Legal publishers have been at the cutting edge of cross media publishing. As I noted above, cross-media publishing has been the driving force behind the transformation of the legal publishing industry over the past two decades. Vision of fortunes to be made by transitioning print content to an array of digital formats, led to the consolidation of an industry that characterized by scores of smallish family owned businesses, to one dominated by three or four multinationals with high profile corporate brands. At this point, cross media publishing is the norm. It was the financial resources of the multinationals combined with a receptive market, that made it possible, not the corporate brand.
Academics may become future sources of new ideas and new thinking
Branding is the first of many issues affecting publishing where new thinking will be brought to bear on the issues of the day. The questions in this survey were provocative and a sign of things to come as more academics question the fundamentals of the publishing industry at a time of massive change. Insight into critical trends will be enhanced as the number and scope of surveys increases. This is a good thing. Publishers will have a new source of market intelligence to use as they see fit.
Some suggested topics for future dissertations that I would like to see include a study of looseleaf publications – could their decline into disrepute have been avoided or delayed if the publishers had not decided to increase the number of looseleaf releases to compensate for declining subscription lists? Should the publishers have reduced their revenue expectations rather than sought to maintain them as they transitioned content from looseleaf to digital formats? Would they have larger subscription lists and more revenue today as a result of more moderate pricing decisions regarding updates in recent years.
Another intriguing question worthy of study relates to print law reports – who is it that continues to buy them and why? What is the profile of the last person expected to maintain a print subscription to a law report series, i.e the last man (or woman) standing? Consumers of legal information undoubtedly have many other topics regarding both past practices and future expectations to suggest to academics.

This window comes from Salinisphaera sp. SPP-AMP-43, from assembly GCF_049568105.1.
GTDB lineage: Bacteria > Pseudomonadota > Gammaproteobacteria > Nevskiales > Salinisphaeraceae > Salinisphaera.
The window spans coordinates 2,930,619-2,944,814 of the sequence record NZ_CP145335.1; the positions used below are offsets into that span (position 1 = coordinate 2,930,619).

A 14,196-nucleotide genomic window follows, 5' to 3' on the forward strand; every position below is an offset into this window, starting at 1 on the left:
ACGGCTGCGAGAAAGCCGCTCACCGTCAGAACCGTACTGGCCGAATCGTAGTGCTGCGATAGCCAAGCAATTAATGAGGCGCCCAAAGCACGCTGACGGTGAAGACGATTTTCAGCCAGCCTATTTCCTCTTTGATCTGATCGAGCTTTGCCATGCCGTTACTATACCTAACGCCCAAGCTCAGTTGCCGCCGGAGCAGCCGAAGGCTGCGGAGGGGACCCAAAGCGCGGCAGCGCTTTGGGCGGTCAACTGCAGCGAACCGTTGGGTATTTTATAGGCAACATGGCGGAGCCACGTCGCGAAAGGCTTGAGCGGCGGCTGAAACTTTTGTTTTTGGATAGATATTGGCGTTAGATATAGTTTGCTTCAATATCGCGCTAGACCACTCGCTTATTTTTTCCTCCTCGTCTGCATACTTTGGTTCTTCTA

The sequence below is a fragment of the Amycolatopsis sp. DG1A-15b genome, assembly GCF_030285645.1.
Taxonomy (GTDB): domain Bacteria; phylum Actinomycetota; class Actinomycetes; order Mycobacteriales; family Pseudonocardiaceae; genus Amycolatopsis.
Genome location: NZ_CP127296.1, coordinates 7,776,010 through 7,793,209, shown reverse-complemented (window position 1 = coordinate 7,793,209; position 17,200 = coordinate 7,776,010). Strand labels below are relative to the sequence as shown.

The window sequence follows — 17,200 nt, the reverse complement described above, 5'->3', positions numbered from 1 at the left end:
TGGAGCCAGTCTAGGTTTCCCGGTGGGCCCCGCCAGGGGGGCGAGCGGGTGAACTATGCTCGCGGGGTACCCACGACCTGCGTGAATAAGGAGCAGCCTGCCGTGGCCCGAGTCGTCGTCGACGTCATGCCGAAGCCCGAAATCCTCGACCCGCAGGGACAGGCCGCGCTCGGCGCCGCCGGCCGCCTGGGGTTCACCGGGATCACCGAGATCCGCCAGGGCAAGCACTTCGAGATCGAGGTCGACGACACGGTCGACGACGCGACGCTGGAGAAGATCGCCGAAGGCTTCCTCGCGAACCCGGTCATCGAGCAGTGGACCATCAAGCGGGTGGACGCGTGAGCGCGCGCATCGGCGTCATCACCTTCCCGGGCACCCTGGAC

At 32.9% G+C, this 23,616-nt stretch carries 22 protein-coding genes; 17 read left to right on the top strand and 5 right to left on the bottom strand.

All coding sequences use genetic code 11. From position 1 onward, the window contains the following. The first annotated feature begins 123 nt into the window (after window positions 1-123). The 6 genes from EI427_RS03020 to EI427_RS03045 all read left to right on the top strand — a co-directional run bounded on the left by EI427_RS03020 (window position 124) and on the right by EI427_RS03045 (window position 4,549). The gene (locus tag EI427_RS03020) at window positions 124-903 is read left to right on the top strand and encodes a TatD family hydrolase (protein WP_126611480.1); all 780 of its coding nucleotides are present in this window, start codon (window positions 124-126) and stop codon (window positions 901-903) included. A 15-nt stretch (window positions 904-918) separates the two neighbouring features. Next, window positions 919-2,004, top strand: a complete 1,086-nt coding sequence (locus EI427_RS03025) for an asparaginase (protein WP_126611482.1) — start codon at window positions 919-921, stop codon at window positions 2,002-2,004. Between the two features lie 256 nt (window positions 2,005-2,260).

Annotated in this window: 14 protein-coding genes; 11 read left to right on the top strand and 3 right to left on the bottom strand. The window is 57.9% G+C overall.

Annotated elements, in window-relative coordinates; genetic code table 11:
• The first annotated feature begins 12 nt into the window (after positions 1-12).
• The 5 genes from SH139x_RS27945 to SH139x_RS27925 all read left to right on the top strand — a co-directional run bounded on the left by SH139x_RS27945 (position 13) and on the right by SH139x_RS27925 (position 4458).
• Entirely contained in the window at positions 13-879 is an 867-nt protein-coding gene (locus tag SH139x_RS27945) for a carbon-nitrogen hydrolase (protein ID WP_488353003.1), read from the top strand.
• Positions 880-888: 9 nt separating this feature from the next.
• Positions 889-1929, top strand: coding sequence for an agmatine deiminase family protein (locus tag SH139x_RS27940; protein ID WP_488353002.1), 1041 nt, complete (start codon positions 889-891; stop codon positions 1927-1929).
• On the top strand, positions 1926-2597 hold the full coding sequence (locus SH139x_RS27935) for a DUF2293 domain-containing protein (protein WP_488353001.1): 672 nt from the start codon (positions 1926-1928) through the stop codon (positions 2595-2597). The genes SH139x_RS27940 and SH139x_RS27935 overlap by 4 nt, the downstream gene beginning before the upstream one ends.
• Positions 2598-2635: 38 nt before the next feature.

To some publishing executives, the future contributions of academics will be welcomed as well as a new source of ideas, and the academics themselves as a hiring pool for tomorrow's business strategists. To others, the work of academics will be seen as an unwelcome challenge to the established order, i.e. still more back seat drivers, some without first hand publishing experience, engaged in second guessing the decision makers in an industry that is being overwhelmed by the forces of change. Either way, we will all have to learn to live with a steady stream of dissertations on publishing, telling us what should have happened, as well as what might happen next. Embrace it.
May 17, 2013 9:12:51 AM EDT Subject: Letter to Customers re: Move to Wolters Kluwer master brand
Over the next year, CCH Canadian Limited is going to have a new look and feel. Gradually, you will notice that our email addresses, logos on invoices, business cards, stationery, and promotional materials will feature the brand of our parent company, Wolters Kluwer.
Wolters Kluwer is a leading global information services and solutions company that purchased CCH in 1996. The company provides information, software, and services that help legal, tax, finance, and healthcare professionals make their most critical decisions effectively and with confidence. Customers worldwide depend on Wolters Kluwer services and solutions to successfully move through the complex layers of data and regulation that define modern business and government. We are proud to be part of the Wolters Kluwer family.
While our move to adopt the Wolters Kluwer brand will better align CCH Canadian with our parent company and its subsidiaries around the world, I want to assure you that there will be no changes made at CCH Canadian. We are simply moving to the Wolters Kluwer brand with no impact to our customers.
Please drop us a line at firstname.lastname@example.org if you have any questions about this change. We welcome feedback from valued customers like you.
Thank you for your continued support of CCH Canadian.
Steve Monk Vice President,
Wolters Kluwer Law & Business